Is Soccer Why So Many Brazilian Skaters Are So Awesome?
Amazing skaters from Brazil are so common that it’s like hockey players from Canada; it’s hard for one to stand out until they’re really, really good. (For this reason, we made a documentary about Brazilian skater Tiago Lemos, launching at Dew Tour on July 22, and available to view online at www.greenlabel.com/tiagolemos from July 23.)
One of the reasons, we wonder, for Brazil’s strength in skateboarding may be to do with its national obsession of futbol, or soccer.
Modern skating was born when bored surfers wanted something to do when waves were waning. In that sense, skating’s unique in that it has a direct lineage to another sport and its maintained that synergy to surfing, through pool skating, vertical, and even the streets, through style and approach.
Skateboarding’s also been influenced by other more traditional sports, most notably basketball. The relationship started famously when the Air Jordan 1 was heavily discounted in the mid-’90s, and several notable skaters, including the Bones Brigade, started choosing them over Vans, due to their support, affordability, and durability. In an era where hucking yourself off a jump ramp onto concrete was a thing, a hightop made sense and as skating got bigger, with Frankie Hill laying out the blueprint of skating big gaps, rails, and stair sets, it seemed like that support was paramount.
Almost 30 years later, it’s soccer that’s permeated skate culture, not only because they’re both foot-driven, but by the numbers: It’s estimated that soccer or football—or futbol—has roughly 3.5 billion fans, dwarfing any other major sport. While California, like Hollywood, may always be the heart of skateboarding’s industry, those who are the actual talent come from a global pool, as evidenced by the dominance and presence of top name skaters hailing from Europe and South America, places where soccer is a big deal.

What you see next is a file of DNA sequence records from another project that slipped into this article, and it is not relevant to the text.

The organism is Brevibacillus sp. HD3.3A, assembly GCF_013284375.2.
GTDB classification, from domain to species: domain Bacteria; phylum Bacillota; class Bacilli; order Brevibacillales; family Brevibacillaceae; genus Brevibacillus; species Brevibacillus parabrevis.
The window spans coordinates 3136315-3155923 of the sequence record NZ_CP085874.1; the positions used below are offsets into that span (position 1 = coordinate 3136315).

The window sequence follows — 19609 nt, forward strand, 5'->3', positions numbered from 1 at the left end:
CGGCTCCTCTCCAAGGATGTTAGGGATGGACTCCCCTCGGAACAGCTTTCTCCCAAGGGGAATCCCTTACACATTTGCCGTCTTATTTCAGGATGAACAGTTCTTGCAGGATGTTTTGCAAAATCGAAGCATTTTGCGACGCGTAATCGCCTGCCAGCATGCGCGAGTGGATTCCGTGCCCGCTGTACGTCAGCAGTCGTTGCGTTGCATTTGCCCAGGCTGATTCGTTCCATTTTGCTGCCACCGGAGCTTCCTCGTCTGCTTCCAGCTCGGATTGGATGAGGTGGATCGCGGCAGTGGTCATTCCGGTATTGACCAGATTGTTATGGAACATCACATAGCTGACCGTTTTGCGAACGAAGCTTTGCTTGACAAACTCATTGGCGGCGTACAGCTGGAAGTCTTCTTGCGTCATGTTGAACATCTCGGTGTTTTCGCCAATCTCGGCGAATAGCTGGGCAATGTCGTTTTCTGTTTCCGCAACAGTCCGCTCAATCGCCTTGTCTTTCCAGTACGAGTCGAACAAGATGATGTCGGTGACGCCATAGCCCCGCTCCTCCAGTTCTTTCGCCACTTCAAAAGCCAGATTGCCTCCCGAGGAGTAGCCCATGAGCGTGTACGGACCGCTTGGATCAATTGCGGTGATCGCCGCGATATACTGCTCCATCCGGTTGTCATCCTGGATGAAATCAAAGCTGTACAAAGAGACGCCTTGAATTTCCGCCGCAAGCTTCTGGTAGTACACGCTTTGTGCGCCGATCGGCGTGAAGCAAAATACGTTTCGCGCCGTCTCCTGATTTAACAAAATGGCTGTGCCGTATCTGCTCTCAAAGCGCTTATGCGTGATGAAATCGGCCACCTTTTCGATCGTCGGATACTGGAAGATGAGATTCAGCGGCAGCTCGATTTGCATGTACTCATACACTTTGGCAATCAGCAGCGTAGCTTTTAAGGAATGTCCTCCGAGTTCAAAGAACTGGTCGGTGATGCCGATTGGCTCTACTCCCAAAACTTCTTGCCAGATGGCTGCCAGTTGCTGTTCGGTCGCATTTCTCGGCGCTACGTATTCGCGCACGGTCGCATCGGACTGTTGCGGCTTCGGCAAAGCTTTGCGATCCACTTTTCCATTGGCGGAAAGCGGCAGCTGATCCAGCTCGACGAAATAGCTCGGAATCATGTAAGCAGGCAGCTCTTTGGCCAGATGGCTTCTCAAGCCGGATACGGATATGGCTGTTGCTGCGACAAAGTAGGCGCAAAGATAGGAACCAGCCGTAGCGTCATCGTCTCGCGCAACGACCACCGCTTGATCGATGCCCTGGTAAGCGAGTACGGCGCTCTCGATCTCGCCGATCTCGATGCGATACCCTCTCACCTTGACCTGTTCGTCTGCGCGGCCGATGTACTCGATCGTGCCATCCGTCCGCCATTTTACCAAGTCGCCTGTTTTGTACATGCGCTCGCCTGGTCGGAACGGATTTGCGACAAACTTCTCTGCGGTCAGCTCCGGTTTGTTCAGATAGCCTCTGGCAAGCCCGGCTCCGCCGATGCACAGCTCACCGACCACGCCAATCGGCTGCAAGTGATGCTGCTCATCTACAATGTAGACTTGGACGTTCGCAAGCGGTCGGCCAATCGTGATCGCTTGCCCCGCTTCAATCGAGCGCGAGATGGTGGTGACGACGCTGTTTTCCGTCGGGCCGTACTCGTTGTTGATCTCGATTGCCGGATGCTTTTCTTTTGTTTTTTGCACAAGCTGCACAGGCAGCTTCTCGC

Interest in soccer grows exponentially in the US, but it’s more than adidas and Nike creating collab soccer jerseys and footwear lines; if you look at the design of many modern skate shoes, they’ve evolved into a simple, pointier, leaner design, with fewer moving parts, a lower profile, and the toe as the focal point. Why? Modern skating is predicated heavily on the toe flick, whereas in the early ’80s, the ollie was yet to be a standardized trick, especially for transition skaters.
As we saw with the advent of the lower-profile, vulcanized trend in the early 2000s, skate shoes cut the fat of the bulky ’90s shoes, opting for feel and control over padding, girth, and gimmicks. Toe caps and overall profiles slimmed down, and the lowtop became the new staple of skateboarding, with shoes as low as the classic Vans ERA making a comeback. Like soccer, the closer the relationship between your feet and the board/ball, the more control, so the fact that a modern skate shoe looks more like an indoor soccer sneaker makes more sense than it does resembling a bulky Steph Curry Under Armour boot. When you see Tiago Lemos or Carlos Iqui leap up to a ledge half their height, with their board flipping flawlessly, before locking into a grind or slide, it’s obvious that fitness and feel are as important as power. That leg strength is as important as the flexibility and control in competitive soccer. For many Brazillian skaters, Pelé is as much of an inspiration as Rodney Mullen. OK, you can use your hands in skating, but that’s 10% of the game (unless you’re a grizzled transition vet, stalling out your inverts as long as possible—as you should).
Both are relatively inexpensive sports to pick up, that you can do by yourself, anywhere in the city. OK, a complete set-up is still much more expensive than a soccer ball and the most you can do with said ball is dribble it in a corner or whatever, but the days of Rob Welsh running some “roomy” sweats and a Larry Bird jersey seem distant. The entire marketing push of adidas’ Away Days video, down to the branded soccer scarfs they gifted at the events was rooted in the sport.
I mean, it’s hard to not see a clip of someone running a soccer jersey, but then again, who could forget Gino Iannucci’s footage in Yeah Right! and his Inter Milan jersey over a decade ago? If you’ve never seen the part, go watch that before you devour another clip of some really good person, most likely wearing a soccer jersey or shoe, doing something really hard, because that’s skateboarding in 2016. Everyone is good, maybe even great, but there’s no denying that as skating grows, it’s gravitating closer to the “world’s sport.”